There are two ways of Sprint Planning.
Velocity-based planning of the Sprint determines how much work the team can accomplish in the Sprint. In any Sprint, the velocity is calculated as the number of Story points completed per sprint. This is a basic introduction to Velocity-based Sprint planning. We will learn more about this type of sprint planning in the next section .
Capacity-based sprint planning, also called Commitment-based Sprint planning, is based on the team’s available capacity (in hours) for the sprint and tries to fill that capacity effectively without overburdening and under committing the team members. Capacity-based planning is considered the best way of sprint planning due to the following 3 main reasons.
In capacity-based sprint planning, a team commits to one product backlog item at a time by roughly estimating the involved tasks and finishing the task when they feel that the Sprint is full.
While planning a capacity-based sprint, it is crucial that the team’s commitment is not looked at as a guarantee. Here, commitment can be viewed as a team’s commitment to do its best. In fact, teams can perform at their highest level 80% of the time. The commitment should be something that can be taken seriously and should utilize most of the time. In this way, businesses gain the confidence of in what time they can deliver the products.
A capacity or commitment-driven sprint planning meeting involves the Scrum Master, Product Owner, and all the development team members. The Product Owner presents the highest-priority product backlog items in the meeting and introduces those top-priority items to the team.
Scrum teams often face the challenges of sprint commitments during a sprint planning. The challenges include-
The second challenge is a crucial one because for committing to the sprint goal, you need to know the capacity of the current team and the capacity can be calculated as per team members’ availability in the sprint.
Let’s understand it with an example:
Consider a team consisting of 6 people working for 8 hours per day for 3 weeks sprint (15 days). Then the total capacity of the team can be calculated as-
Team’s Capacity = number of team members * time in hours * days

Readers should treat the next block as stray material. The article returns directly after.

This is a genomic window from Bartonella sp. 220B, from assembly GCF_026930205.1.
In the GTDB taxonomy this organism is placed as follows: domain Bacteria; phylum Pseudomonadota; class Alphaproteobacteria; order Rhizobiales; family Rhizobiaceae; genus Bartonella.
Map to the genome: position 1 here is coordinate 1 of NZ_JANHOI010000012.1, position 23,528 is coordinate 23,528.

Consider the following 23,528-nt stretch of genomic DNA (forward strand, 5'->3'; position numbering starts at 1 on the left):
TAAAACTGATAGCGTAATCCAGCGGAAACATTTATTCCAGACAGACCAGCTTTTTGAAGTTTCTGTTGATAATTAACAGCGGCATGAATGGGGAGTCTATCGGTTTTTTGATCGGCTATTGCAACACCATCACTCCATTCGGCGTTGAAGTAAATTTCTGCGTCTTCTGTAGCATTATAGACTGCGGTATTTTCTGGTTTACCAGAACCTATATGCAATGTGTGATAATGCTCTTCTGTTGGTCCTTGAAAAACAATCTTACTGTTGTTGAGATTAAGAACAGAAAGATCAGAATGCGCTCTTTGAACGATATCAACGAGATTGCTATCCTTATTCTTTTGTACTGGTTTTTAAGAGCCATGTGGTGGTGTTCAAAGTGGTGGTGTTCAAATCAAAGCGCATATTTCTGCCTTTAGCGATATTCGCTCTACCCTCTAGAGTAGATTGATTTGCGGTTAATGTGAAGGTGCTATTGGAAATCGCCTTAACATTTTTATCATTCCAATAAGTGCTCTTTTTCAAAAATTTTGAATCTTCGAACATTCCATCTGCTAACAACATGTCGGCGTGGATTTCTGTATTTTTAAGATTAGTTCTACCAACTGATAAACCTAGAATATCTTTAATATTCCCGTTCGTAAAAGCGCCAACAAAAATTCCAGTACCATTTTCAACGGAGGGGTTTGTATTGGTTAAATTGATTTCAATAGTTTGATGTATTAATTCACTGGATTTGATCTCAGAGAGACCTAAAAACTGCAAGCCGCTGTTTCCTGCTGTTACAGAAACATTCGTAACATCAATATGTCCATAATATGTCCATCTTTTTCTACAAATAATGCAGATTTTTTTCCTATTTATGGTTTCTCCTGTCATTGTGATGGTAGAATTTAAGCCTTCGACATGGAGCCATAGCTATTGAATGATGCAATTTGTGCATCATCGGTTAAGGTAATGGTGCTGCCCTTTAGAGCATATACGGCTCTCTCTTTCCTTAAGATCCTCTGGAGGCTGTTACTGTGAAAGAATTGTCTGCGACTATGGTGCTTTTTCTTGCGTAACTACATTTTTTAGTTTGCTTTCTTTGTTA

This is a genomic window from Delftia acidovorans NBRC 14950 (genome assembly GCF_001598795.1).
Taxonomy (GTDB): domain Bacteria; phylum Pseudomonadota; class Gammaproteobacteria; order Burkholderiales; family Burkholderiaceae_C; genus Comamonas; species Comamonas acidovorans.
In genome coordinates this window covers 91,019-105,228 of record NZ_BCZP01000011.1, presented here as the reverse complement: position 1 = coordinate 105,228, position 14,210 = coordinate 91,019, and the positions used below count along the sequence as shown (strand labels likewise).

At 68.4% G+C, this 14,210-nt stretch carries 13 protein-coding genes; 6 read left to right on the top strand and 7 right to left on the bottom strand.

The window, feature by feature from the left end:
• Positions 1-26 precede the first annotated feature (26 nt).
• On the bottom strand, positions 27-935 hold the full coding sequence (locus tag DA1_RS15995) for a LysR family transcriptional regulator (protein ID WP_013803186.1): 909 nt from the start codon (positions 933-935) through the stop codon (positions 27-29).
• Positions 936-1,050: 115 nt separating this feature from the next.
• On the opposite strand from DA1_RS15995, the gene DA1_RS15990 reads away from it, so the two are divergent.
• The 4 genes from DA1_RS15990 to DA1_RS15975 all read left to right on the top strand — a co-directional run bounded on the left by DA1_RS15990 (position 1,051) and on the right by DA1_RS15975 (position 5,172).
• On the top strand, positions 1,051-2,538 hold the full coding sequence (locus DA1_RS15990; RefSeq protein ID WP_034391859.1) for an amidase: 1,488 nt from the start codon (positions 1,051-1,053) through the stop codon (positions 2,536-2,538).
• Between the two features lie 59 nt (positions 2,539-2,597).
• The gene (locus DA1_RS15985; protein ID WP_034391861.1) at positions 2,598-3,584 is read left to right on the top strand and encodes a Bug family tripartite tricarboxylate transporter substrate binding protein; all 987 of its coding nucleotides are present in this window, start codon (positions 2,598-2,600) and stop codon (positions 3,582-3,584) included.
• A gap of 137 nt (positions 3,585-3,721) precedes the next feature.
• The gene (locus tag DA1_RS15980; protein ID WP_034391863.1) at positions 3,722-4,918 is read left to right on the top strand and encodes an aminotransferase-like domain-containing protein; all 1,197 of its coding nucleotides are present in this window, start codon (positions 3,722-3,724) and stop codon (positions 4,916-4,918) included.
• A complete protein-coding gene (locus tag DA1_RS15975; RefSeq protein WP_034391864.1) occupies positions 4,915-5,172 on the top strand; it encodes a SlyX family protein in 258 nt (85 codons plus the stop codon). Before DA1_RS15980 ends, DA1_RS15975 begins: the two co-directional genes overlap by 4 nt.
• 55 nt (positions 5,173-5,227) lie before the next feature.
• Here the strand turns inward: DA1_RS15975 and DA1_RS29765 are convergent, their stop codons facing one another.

= 720 hours
But planning a total capacity in this pattern may-
Then how to decide the capacity that the team can commit to? And how the team can make the sprint planning events more effective? Focus Factor (F.F) can be used to get the real capacity.
This focus factor lies in the range of 0.6 - 0.8.
Project Managers generally plan for 6-6.5 hours per day for executing a project. So, focus factor is nothing but the capability of the teams to stay focussed on the sprint goals without any impediments. You can get the ‘real capacity’ when you multiply total capacity with a focus factor. E.g. Consider, focus factor is 0.6, then the real capacity of the team will be 720 * 0.6 = 432 hours.
The team can utilize this 432 hours of work in the present sprint. The team selects the highest-priority items declared by the Product Owner and divide those stories into tasks to estimate each task for hours. So, the team will pick up the stories until the time-length does not exceed more than 432 hours (as per this example).
Using less focus factor if the team members have ended up the current sprint with all the work items (tasks), they can add more tasks in that sprint. Teams can retrospect on this to check for raising the focus factor to reach a sustainable flow. Going above 0.8 can be risky and can slow down the teams too.
In case of chaotic organizations, the focus factor usually remains on the extreme left such as 0.6 or below. The chaotic organizations show no rhythm in working. Such organizations represent the factors like unplanned meetings, recruitment HR bringing someone for an interview, pre-sales emergency, not having predetermined working hours, less clarity on sprint backlog items, cluttered team structures and so on.
Note: It is recommended to use less Focus Factor (say 0.6), if-
Sprint Backlog is the output of the Capacity-based Sprint Planning meeting. A Sprint Backlog is nothing but a list of the product backlog items that the team commits to deliver plus a list of tasks needed to deliver those product backlog items. Also, each task on the Sprint backlog is usually estimated.
Very nicely written!
i want to know more as a scrum master
Why would you justify your phrase " the same holds true for a Scrum Master, who must understand the technical issues the team needs to address and the technologies the team will use to come up with end solutions." using the Scrum Guide? There's nowhere in the Scrum Guide saying that Scrum master must have technical knowledge, so I would like to understand what is the rationale /logic behind this phrase.
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